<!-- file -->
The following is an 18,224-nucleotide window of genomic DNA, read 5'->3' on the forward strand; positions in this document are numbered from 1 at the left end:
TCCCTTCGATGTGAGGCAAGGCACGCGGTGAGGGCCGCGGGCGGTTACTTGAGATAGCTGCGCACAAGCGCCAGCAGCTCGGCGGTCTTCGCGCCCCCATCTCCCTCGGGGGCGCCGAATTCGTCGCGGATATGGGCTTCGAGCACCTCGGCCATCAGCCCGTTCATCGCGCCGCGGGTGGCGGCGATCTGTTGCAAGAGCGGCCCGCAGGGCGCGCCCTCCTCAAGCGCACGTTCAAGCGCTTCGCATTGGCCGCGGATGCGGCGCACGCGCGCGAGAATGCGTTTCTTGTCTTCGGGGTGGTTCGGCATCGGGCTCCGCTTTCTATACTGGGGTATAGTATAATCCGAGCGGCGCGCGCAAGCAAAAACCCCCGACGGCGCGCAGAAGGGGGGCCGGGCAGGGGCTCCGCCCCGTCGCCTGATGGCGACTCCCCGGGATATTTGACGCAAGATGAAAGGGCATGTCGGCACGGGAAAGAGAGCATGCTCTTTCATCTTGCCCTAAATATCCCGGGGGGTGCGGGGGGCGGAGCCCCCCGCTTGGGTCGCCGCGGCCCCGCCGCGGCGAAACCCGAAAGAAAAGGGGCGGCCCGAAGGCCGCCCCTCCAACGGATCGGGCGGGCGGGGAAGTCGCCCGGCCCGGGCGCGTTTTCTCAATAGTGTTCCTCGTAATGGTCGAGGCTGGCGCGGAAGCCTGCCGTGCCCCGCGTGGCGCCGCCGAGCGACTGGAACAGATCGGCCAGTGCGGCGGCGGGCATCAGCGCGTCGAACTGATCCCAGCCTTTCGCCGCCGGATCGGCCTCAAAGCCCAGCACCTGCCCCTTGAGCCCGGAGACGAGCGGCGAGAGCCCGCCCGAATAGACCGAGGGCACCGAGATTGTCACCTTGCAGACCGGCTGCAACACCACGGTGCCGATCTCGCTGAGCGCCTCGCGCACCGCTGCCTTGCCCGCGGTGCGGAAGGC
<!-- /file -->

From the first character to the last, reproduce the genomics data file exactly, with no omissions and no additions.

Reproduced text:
The following is an 18,224-nucleotide window of genomic DNA, read 5'->3' on the forward strand; positions in this document are numbered from 1 at the left end:
TCCCTTCGATGTGAGGCAAGGCACGCGGTGAGGGCCGCGGGCGGTTACTTGAGATAGCTGCGCACAAGCGCCAGCAGCTCGGCGGTCTTCGCGCCCCCATCTCCCTCGGGGGCGCCGAATTCGTCGCGGATATGGGCTTCGAGCACCTCGGCCATCAGCCCGTTCATCGCGCCGCGGGTGGCGGCGATCTGTTGCAAGAGCGGCCCGCAGGGCGCGCCCTCCTCAAGCGCACGTTCAAGCGCTTCGCATTGGCCGCGGATGCGGCGCACGCGCGCGAGAATGCGTTTCTTGTCTTCGGGGTGGTTCGGCATCGGGCTCCGCTTTCTATACTGGGGTATAGTATAATCCGAGCGGCGCGCGCAAGCAAAAACCCCCGACGGCGCGCAGAAGGGGGGCCGGGCAGGGGCTCCGCCCCGTCGCCTGATGGCGACTCCCCGGGATATTTGACGCAAGATGAAAGGGCATGTCGGCACGGGAAAGAGAGCATGCTCTTTCATCTTGCCCTAAATATCCCGGGGGGTGCGGGGGGCGGAGCCCCCCGCTTGGGTCGCCGCGGCCCCGCCGCGGCGAAACCCGAAAGAAAAGGGGCGGCCCGAAGGCCGCCCCTCCAACGGATCGGGCGGGCGGGGAAGTCGCCCGGCCCGGGCGCGTTTTCTCAATAGTGTTCCTCGTAATGGTCGAGGCTGGCGCGGAAGCCTGCCGTGCCCCGCGTGGCGCCGCCGAGCGACTGGAACAGATCGGCCAGTGCGGCGGCGGGCATCAGCGCGTCGAACTGATCCCAGCCTTTCGCCGCCGGATCGGCCTCAAAGCCCAGCACCTGCCCCTTGAGCCCGGAGACGAGCGGCGAGAGCCCGCCCGAATAGACCGAGGGCACCGAGATTGTCACCTTGCAGACCGGCTGCAACACCACGGTGCCGATCTCGCTGAGCGCCTCGCGCACCGCTGCCTTGCCCGCGGTGCGGAAGGC